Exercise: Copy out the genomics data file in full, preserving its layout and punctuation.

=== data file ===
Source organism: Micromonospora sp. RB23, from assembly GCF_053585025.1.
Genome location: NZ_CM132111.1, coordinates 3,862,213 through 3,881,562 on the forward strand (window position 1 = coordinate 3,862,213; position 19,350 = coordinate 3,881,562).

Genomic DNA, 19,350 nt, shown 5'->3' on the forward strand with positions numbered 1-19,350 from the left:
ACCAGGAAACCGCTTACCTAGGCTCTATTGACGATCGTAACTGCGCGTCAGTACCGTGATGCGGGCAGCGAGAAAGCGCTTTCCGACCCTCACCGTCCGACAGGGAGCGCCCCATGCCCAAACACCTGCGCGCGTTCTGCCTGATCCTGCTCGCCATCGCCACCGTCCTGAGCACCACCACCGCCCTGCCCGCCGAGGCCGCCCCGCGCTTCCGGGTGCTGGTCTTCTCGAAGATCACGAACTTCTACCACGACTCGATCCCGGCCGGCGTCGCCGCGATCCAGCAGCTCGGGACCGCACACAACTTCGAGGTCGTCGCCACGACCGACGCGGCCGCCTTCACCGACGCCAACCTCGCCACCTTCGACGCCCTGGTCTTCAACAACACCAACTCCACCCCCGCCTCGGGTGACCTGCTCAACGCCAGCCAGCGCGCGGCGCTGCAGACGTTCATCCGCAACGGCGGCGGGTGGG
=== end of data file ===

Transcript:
Source organism: Micromonospora sp. RB23, from assembly GCF_053585025.1.
Genome location: NZ_CM132111.1, coordinates 3,862,213 through 3,881,562 on the forward strand (window position 1 = coordinate 3,862,213; position 19,350 = coordinate 3,881,562).

Genomic DNA, 19,350 nt, shown 5'->3' on the forward strand with positions numbered 1-19,350 from the left:
ACCAGGAAACCGCTTACCTAGGCTCTATTGACGATCGTAACTGCGCGTCAGTACCGTGATGCGGGCAGCGAGAAAGCGCTTTCCGACCCTCACCGTCCGACAGGGAGCGCCCCATGCCCAAACACCTGCGCGCGTTCTGCCTGATCCTGCTCGCCATCGCCACCGTCCTGAGCACCACCACCGCCCTGCCCGCCGAGGCCGCCCCGCGCTTCCGGGTGCTGGTCTTCTCGAAGATCACGAACTTCTACCACGACTCGATCCCGGCCGGCGTCGCCGCGATCCAGCAGCTCGGGACCGCACACAACTTCGAGGTCGTCGCCACGACCGACGCGGCCGCCTTCACCGACGCCAACCTCGCCACCTTCGACGCCCTGGTCTTCAACAACACCAACTCCACCCCCGCCTCGGGTGACCTGCTCAACGCCAGCCAGCGCGCGGCGCTGCAGACGTTCATCCGCAACGGCGGCGGGTGGG